In total, Berkshire bought 5,969,714 shares of DR Horton, 152,572 shares of Lennar and 11,112 shares of NVR. The shares are worth more than $800 million, of which more than $700 million belongs to DR Horton.
While Berkshire Hathaway CEO Warren Buffett has not publicly stated the motivation behind the investment, the stock purchases did coincide with a sharp rise in U.S. homebuilder stocks.
This year, the homebuilder space has performed well, with DR Horton and Lennar up 38.0% and 36.2% year-to-date, respectively. NVR followed with a 33.5% increase this year. By comparison, the S&P 500 has gained 16.3% this year.
The driving force behind the increase can be attributed to a rebound in new home sales in 2023 after falling sharply during last year’s housing downturn triggered by a mortgage rate shock.
This new architectural improvement has translated into new home sales 23.8% year-on-year growth in June 2023. Still, new home sales are 32.2% below their cyclical peak in August 2020, at the height of the housing boom during the pandemic.
A key reason for the rebound in new home sales is the innovative strategies homebuilders are implementing to improve affordability and attract buyers. Unlike the existing home market, where inventory remains tight and prices remain sticky, homebuilders have lowered net effective home prices. These affordability adjustments include offering mortgage rate buybacks, refunds at closing and property price reductions, among other things.
“To address affordability issues in the market, we have introduced additional incentives into the market and adjusted base pricing on homes where necessary. Our most successful recent incentives have been for rate purchases. We typically offer below-market The 30-year rate, Dr. Horton CEO David Alder told Fortune earlier this summer.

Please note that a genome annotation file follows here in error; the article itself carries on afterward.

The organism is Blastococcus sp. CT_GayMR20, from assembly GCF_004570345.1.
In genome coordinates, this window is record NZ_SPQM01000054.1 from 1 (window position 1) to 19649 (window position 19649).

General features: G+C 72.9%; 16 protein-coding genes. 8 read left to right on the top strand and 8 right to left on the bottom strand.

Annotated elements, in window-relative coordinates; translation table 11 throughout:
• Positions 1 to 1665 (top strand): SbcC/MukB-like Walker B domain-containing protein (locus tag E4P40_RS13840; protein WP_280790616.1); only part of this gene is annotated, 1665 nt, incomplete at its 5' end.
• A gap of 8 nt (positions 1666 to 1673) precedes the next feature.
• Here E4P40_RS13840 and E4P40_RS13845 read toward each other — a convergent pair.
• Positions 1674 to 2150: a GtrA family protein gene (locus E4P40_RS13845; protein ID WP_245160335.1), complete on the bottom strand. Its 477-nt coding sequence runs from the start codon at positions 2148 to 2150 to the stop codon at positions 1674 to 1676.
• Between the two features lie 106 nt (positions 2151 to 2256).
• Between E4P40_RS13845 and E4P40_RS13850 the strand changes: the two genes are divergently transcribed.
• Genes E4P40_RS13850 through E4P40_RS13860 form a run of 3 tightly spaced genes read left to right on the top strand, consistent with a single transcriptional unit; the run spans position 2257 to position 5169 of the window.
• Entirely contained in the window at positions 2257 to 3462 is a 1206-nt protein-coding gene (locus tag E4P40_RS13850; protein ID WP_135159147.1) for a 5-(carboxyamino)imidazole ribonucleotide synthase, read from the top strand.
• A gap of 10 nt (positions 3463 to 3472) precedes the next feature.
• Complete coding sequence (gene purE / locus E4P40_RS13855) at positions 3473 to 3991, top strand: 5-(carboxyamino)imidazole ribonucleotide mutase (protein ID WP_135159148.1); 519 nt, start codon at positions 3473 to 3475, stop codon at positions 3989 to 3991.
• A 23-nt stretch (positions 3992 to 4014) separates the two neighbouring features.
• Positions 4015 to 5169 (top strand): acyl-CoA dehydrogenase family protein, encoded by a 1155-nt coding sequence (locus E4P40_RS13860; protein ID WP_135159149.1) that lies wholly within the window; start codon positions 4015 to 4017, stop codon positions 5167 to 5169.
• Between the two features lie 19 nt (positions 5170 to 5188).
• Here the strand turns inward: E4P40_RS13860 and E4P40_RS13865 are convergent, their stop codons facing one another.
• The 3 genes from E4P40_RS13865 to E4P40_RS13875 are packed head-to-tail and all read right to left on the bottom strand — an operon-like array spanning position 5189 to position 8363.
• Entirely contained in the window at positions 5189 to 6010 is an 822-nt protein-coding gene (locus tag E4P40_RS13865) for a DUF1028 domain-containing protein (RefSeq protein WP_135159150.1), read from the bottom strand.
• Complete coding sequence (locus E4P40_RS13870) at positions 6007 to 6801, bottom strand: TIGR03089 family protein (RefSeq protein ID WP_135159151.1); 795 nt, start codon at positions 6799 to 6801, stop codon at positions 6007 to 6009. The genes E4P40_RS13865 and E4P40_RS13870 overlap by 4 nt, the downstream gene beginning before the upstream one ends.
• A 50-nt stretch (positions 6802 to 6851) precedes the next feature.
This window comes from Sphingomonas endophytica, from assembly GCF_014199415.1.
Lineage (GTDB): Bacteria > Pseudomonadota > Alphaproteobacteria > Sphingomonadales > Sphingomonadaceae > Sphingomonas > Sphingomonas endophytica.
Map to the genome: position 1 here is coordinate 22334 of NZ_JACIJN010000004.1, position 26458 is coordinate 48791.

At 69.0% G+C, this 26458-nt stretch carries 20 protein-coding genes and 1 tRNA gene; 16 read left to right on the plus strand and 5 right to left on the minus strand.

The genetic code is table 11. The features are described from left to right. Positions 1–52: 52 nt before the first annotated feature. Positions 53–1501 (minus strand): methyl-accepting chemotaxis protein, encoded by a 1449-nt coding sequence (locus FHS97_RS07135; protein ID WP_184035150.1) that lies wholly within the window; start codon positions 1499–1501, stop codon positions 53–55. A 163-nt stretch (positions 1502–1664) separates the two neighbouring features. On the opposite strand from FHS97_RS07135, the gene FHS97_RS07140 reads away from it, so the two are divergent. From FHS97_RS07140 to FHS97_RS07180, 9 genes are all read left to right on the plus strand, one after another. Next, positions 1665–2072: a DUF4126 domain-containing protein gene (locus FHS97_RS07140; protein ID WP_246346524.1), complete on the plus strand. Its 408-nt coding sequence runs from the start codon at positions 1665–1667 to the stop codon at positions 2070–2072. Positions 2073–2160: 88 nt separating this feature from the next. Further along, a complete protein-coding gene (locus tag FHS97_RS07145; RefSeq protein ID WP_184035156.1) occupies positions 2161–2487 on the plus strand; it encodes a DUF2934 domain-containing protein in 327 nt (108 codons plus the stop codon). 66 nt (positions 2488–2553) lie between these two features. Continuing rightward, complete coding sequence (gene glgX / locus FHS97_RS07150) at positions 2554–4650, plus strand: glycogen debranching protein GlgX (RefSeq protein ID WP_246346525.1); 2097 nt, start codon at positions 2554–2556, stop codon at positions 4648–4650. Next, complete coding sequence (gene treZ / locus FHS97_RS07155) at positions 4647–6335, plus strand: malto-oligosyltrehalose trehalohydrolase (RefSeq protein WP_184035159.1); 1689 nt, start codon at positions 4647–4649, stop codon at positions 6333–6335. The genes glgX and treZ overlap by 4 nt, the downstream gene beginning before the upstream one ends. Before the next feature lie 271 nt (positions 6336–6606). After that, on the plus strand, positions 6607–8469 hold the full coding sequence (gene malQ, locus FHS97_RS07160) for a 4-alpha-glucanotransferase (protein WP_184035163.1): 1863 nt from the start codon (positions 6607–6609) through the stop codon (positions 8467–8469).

In addition, the homebuilding industry also benefits from the scarcity of existing inventory in the market. This scarcity, combined with the aforementioned affordability strategies, further enhances the appeal of new build homes. The resulting competition for a limited number of existing homes has prompted potential buyers to consider new home options, boosting homebuilders’ sales figures.
And the housing shortage is likely to persist for years.
In fact, Deutsche Bank recently released a paper concluding that the U.S. housing market was only going through a mid-term crisis last year and that a housing shortage will keep builders busy for years to come.
“It’s hard to pinpoint exactly how underbuilt the country is, but I firmly believe we will remain in a housing market that is extremely undersupplied, both new and existing, for years to come due to the industry’s development and construction capacity constraints, Dr Houghton chief executive David Alder told wealth Come back in June.
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